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Climate change is one of the most pressing global problems. Students in the UK and Australia want to become the driving force of change, so they are partaking in demonstrations. The Typical Student team learned where and when these activities will take place.
Australian Students Get Inspired by Swedish Student Activist
Australian students have been inspired by Greta Thunberg, 15, a Swedish student and environmental activist. She is known for sitting outside the parliament in central Stockholm aiming to draw attention to the global climate crisis. Last week, three Australian school students started a similar protest outside of the offices of their local representatives. 50 more students have joined them and are now planning weekly events.
As reported by the Guardian, students in Melbourne, Sydney, Canberra, Perth, Hobart, the Whitsundays, Lismore, the Gold Coast, Albury-Wodonga and the Sunshine Coast are planning to walk out of classes this month. 28, 29 and 30 November, the protests will be held outside state parliaments.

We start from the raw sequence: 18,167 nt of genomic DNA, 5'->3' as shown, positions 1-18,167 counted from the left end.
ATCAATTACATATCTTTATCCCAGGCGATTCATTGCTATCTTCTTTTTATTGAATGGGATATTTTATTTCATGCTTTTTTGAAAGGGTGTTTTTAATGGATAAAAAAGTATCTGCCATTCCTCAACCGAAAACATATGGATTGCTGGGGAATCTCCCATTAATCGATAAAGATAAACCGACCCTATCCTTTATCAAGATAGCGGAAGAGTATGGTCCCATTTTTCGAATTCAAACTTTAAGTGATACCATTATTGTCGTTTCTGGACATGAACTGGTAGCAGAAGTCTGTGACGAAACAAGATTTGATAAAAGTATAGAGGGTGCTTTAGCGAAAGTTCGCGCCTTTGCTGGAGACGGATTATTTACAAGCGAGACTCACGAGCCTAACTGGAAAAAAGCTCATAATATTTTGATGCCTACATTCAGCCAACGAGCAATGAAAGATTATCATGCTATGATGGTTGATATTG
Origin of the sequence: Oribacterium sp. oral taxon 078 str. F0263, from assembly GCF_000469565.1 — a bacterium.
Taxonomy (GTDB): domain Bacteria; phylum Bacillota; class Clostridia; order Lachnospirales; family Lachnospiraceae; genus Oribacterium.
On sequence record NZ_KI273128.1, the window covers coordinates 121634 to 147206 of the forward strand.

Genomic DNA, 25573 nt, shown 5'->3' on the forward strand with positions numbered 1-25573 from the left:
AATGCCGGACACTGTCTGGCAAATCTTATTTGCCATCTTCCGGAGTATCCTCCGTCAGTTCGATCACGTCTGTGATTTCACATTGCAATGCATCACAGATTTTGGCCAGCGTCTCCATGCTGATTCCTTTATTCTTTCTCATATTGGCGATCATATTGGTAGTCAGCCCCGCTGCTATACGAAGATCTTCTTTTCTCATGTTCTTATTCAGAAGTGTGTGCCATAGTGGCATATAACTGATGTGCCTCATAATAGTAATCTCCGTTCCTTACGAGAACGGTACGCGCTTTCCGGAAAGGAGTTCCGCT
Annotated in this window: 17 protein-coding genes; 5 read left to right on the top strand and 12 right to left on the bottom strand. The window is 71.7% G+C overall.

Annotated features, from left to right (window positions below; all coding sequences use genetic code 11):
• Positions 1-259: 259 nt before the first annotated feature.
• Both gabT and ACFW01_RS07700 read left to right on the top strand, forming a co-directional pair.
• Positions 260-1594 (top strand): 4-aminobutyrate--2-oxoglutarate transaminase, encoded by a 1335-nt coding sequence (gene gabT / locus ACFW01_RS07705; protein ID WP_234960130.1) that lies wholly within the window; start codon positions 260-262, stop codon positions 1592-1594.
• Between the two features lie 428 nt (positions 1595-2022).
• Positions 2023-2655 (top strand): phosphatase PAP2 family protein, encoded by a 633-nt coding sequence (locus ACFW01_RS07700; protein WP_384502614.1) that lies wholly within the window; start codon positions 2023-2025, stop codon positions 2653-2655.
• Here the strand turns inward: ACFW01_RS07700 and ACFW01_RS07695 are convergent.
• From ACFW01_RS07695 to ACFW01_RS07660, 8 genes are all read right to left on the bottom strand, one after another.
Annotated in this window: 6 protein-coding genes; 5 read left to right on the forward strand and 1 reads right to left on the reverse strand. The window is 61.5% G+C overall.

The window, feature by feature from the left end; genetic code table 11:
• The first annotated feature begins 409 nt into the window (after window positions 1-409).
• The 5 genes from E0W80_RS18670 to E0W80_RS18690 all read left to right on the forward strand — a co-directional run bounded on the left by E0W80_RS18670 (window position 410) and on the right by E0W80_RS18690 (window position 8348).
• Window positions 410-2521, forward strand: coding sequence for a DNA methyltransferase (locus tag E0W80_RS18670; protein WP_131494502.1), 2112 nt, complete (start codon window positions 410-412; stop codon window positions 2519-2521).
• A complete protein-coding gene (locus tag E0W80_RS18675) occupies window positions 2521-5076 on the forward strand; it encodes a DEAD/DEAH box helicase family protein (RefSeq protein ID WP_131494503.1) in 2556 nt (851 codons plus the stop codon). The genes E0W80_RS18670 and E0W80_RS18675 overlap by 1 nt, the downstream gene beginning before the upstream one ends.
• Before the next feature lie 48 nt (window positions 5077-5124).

UK: Manchester and Cambridge Students Protest Climate Change Inaction
University of Manchester students protest climate change
It has come to our knowledge that student activists from the University of Manchester and Cambridge took part in climate change protests today, on November 8. In Manchester, the protest was organised by the pressure group Extinction Rebellion. They often organize radical protests aiming to raise awareness about climate change. According to The Manchester Tab, the students went outside the Manchester Students' Union “to pressure the government to take climate change more seriously.”
Zero Carbon Activists distupt Shell's annual lecture
In Cambridge, a group Zero Carbon activists have disrupted Shell annual lecture held in Emmanuel College's Queens Building. The lecture discussing "the role that traditional oil and gas companies could play in the Energy Transition." The event had prominent Shell executives present including Chief Executive for Shell, Andrew Brown. According to The Tab, Zero Carbon members spoke with Andrew Brown “about a number of climate issues, such as meager Shell's investments in renewable energy (only 10% of total revenue), and Shell's alleged human rights abuses in the Niger delta against the Ogoni people.
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